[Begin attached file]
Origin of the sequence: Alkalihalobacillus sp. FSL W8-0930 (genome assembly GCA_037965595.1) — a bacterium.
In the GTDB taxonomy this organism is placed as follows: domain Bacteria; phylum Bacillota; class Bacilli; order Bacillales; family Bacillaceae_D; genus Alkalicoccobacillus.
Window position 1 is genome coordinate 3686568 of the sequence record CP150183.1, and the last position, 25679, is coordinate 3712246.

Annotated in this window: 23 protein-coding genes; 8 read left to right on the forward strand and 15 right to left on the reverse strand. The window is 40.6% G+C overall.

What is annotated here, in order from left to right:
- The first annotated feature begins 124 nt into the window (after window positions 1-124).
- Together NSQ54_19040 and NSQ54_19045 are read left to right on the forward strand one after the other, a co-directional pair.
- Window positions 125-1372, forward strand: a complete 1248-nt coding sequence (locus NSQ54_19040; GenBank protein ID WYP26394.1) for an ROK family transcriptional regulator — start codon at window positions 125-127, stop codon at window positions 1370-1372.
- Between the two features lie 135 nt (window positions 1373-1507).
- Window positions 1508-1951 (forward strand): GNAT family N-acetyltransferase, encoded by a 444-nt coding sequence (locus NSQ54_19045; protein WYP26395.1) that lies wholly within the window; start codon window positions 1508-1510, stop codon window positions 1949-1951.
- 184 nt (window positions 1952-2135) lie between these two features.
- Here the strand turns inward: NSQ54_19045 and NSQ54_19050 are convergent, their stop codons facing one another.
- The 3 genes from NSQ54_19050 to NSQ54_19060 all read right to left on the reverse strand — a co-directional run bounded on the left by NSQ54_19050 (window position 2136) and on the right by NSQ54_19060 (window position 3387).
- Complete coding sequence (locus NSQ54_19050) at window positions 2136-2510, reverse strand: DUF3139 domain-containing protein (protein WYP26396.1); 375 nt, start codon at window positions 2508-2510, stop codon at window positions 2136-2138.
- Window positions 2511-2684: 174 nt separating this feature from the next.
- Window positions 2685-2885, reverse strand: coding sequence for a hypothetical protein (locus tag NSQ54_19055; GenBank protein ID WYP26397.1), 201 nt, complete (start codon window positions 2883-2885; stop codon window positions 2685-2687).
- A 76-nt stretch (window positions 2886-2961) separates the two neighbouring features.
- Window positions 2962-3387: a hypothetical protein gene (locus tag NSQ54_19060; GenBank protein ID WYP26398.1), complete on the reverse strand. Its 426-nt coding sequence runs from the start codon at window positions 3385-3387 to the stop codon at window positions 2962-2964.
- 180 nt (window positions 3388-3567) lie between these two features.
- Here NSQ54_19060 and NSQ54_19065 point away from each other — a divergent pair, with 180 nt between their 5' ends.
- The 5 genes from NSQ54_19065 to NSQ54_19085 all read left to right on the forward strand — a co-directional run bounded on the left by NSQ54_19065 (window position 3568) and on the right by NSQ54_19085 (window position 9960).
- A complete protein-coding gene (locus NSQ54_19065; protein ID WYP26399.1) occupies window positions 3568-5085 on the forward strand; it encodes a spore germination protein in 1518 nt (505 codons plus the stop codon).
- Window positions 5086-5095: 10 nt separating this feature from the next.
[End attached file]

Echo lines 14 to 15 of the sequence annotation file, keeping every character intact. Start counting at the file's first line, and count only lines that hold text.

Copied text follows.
- Complete coding sequence (locus NSQ54_19050) at window positions 2136-2510, reverse strand: DUF3139 domain-containing protein (protein WYP26396.1); 375 nt, start codon at window positions 2508-2510, stop codon at window positions 2136-2138.
- Window positions 2511-2684: 174 nt separating this feature from the next.